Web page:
High Speed 2’s (HS2) chief engineer has heaped criticism on high costs of infrastructure in the UK and set out ways that his scheme will keep costs down.
Giving this year’s Constructors Lecture at London’s City University last week, HS2 Ltd technical director Andrew McNaughton said that a number of factors had contributed to infrastructure costing “more than it needs to” including an often “bizarre” interpretation of standards and an overreliance on budget contingencies.
However, he said mostly to blame was the UK’s reliance on the skills of multi-national programme managers.
“We do stop start in this country and therefore we don’t have the right skills,” he told the audience. “We hire the skills by bringing in some multinational programme manager; do not train our own people and then when [the project is] finished they all go away again.”
He said that HS2 would have the advantage of being a programme running over decades, which would enable UK workers to build their careers on the job.
Overreliance on contingency funds as though they were part of the core funds for a scheme was also an issue, McNaughton said.
“Whatever number [for the £33bn HS2] is out there now there is a massive amount of contingency,” he said. “One of the things we’ve got to do in this country is not spend the contingency. It’s very easy if you’re a sponsor with a 30% contingency to treat it like a WAG with a credit card. Stop all that. Put the money in a jar and you don’t touch it and that way you get the costs down.”
Also culpable was the UK’s interpretation of European legislation, which he labelled “bizarre” on occasion. He went on to cite the example of construction of a metro in London against a metro in Madrid – despite using the same regulations Madrid had 200 white collar workers on its scheme while the London project employed 1,400.
With regard to staffing he also claimed the UK had “got into a bit of a state” with its inability to simply allow its “properly certified and qualified” workers to get on with the job, but instead rely on checkers, and checkers of checkers.
New HS2 cosultations launched
The Department for Transport last week launched two new HS2 consultations, on the project’s draft environmental statement (ES) and a list of 14 significant changes proposed to the outline project design.
According to the consultation documents, the draft ES incorporates a large number of design changes made by HS2 Ltd, including the 14 major amendments.
These 14 changes are being consulted on separately before the Secretary of State decides whether to include them in the HS2 hybrid bill, which is due to be submitted to Parliament towards the end of 2013.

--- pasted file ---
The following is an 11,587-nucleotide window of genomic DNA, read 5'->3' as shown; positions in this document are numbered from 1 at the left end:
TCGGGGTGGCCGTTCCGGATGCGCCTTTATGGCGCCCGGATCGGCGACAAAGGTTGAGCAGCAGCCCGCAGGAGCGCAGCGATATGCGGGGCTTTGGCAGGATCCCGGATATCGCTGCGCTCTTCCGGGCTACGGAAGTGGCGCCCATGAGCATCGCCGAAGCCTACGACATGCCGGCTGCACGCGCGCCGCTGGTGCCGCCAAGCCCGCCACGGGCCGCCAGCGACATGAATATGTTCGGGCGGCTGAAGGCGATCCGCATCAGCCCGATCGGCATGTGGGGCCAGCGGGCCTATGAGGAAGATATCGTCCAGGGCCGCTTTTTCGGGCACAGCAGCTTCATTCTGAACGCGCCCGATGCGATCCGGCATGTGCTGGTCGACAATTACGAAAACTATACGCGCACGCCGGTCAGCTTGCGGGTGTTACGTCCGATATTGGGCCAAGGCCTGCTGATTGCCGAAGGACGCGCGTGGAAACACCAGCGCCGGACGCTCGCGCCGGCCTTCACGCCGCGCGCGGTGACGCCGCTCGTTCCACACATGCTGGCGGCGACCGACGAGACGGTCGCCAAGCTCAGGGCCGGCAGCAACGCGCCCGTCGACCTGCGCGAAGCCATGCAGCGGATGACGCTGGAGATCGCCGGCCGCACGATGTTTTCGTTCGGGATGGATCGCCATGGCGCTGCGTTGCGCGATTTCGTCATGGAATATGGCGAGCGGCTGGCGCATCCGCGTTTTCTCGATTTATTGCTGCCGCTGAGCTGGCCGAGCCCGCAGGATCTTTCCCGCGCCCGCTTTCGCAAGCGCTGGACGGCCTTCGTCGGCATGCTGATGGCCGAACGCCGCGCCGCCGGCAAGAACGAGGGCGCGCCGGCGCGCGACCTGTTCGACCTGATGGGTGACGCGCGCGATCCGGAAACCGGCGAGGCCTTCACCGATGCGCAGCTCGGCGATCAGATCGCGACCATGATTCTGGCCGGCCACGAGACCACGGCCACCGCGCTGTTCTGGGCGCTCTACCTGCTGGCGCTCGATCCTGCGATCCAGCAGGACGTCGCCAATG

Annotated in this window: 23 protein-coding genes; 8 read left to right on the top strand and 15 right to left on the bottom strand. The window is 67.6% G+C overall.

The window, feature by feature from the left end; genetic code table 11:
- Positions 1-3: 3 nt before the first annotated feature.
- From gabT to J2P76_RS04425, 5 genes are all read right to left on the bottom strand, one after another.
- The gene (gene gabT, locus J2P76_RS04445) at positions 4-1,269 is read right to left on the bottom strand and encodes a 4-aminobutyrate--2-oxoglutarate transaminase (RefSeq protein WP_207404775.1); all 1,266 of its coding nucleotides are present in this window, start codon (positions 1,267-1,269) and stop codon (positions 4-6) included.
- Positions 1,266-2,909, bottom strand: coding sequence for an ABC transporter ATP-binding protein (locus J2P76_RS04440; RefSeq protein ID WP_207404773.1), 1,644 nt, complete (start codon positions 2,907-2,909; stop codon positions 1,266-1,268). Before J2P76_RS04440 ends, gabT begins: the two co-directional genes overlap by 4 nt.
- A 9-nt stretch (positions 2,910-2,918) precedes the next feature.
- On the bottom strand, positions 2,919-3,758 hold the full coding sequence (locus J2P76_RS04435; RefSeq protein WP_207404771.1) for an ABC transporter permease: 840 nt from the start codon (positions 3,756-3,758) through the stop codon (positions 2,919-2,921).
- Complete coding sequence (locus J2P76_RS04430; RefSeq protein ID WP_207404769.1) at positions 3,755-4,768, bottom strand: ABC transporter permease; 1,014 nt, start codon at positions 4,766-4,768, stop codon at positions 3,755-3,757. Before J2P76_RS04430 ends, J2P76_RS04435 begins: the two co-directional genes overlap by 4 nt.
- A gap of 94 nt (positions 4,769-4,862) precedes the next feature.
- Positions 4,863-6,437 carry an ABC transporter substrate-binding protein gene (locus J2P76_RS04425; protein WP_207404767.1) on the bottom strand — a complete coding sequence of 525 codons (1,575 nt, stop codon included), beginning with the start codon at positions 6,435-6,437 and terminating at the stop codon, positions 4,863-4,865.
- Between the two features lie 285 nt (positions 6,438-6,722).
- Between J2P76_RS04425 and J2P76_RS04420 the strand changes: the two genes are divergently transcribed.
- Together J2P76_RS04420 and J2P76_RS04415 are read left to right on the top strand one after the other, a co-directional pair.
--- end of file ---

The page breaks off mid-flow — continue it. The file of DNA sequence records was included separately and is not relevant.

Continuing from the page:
The 14 main changes include a major rethink on how Euston Station will be rebuilt to form the main London terminus of HS2. Rather than reconstructing the whole station in phases, HS2 Ltd is now proposing to retain 13 existing platforms for conventional rail services at Euston and build 11 new platforms for HS2 trains at a lower level.
The revised design adds a further 9km of twin-bore tunnel in north London. Instead of surfacing from tunnel at Old Oak Common and then entering tunnel again 9km further up the line at Northolt, HS2 will now be in tunnel continuously for 14km from Euston to West Ruislip, apart from the location of a station and interchange with HS1 in an open sub-surface box at Old Oak Common.
This change will significantly reduce disruption in the Northholt corridor at comparable cost to the 9km surface section option, the DfT consultation says.
A further 3km of bored tunnel has been added to the route at Bromford in the West Midlands.
This will take HS2 below ground from Castle Bromwich to Washwood Heath, beneath the M6 Bromford Viaduct and avoiding the need for diversion of the River Tame and associated flood alleviation work and preventing major disruption in the area.
Other principal design changes include moving the Colne Valley Viaduct in Buckinghamshire 60m north to reduce disturbance to the River Colne and moving the route 30m away from Water Orton in Warwickshire and 125m away from Chelmsley Wood in Solihull to reduce noise and visual disturbance to residential areas.